A federal judge Thursday angrily rejected a proposed 2011 settlement between the SEC and IBM, saying the company should be required to report all accounting violations and not just FCPA anti-bribery problems.
IBM agreed last year to pay $10 million to resolve a civil complaint filed by the SEC and to inform the agency of certain compliance issues.
The settlement needed final court approval.
U.S. District Judge Richard Leon had met with the SEC and IBM behind closed doors to talk about the terms of the settlement but Thursday was the first public hearing.
Judge Leon also oversaw the Africa sting case, which ended earlier this year with dismissals for all 22 defendants.
The SEC's civil complaint charged IBM with violating the books and records and internal control provisions of the FCPA. The complaint said IBM made improper cash payments to government officials in South Korea and China. The SEC also described illegal gifts and the improper payment of travel and entertainment expenses.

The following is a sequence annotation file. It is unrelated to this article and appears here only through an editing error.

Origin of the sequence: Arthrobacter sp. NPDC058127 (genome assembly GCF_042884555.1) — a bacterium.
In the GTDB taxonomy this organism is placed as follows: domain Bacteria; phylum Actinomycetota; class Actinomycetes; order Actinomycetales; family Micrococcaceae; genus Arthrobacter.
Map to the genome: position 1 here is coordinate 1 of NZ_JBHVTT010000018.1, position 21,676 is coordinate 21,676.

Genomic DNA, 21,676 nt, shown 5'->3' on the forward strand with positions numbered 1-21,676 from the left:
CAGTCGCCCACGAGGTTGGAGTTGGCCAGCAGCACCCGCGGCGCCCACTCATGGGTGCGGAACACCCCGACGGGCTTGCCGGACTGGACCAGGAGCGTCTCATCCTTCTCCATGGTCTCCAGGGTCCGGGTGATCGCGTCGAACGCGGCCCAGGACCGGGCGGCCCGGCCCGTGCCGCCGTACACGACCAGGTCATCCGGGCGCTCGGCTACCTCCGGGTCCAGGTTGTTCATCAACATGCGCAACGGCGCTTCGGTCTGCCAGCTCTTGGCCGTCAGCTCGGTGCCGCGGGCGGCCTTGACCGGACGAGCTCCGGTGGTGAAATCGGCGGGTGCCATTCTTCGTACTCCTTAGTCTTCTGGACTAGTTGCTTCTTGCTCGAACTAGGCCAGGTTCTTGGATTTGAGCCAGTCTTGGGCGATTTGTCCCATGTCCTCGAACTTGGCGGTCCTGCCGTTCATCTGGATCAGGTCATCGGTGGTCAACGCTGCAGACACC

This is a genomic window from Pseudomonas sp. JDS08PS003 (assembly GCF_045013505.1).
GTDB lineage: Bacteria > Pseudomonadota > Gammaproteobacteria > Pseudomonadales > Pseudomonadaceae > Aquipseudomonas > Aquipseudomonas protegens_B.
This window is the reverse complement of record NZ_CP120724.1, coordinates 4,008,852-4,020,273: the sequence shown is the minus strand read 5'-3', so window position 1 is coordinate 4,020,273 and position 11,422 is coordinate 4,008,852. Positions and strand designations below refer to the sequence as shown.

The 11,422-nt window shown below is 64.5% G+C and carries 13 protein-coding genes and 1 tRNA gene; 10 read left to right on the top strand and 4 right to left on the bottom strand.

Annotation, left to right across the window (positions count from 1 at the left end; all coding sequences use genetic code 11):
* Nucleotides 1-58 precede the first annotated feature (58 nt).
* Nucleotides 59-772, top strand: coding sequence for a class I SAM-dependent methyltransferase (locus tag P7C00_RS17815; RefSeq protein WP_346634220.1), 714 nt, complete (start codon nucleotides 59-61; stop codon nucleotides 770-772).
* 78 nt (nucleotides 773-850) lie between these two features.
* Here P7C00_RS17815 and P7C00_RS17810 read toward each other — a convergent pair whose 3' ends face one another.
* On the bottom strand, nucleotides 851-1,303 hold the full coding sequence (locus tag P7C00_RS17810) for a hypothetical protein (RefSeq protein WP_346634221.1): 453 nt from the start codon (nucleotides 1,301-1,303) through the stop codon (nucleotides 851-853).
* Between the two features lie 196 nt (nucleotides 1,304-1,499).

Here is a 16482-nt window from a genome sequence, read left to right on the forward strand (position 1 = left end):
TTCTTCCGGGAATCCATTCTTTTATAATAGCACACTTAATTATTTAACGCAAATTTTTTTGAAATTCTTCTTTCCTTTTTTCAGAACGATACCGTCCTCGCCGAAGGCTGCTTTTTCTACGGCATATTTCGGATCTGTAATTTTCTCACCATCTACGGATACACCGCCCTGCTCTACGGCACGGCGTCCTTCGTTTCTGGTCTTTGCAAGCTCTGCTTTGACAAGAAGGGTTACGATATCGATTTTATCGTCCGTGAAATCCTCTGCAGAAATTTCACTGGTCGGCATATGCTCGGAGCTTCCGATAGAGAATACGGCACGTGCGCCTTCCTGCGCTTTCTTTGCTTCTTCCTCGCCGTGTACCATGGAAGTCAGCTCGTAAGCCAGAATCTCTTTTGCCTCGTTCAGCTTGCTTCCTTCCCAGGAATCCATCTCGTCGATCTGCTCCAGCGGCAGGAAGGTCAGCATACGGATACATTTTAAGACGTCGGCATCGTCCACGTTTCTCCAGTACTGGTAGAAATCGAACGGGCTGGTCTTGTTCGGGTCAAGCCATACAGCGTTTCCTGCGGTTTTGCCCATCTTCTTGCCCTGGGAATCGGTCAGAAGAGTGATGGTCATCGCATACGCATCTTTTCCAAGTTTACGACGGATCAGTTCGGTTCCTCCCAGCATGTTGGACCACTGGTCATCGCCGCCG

IBM agreed to a settlement without admitting or denying the allegations.
Bloomberg said Judge Leon, citing IBM's history of books and records violations, asked for 'annual reports regarding the company’s FCPA compliance, specifically telling him about all possible accounting violations. He said that IBM balked at supplying such information beyond specific bribe allegations, a position supported by the SEC.'
The report described Judge Leon as speaking 'loudly and angrily' to the SEC's lawyer and threatening to hold IBM's lawyer in contempt 'for talking over him.'
The next hearing in the case is scheduled for February 4.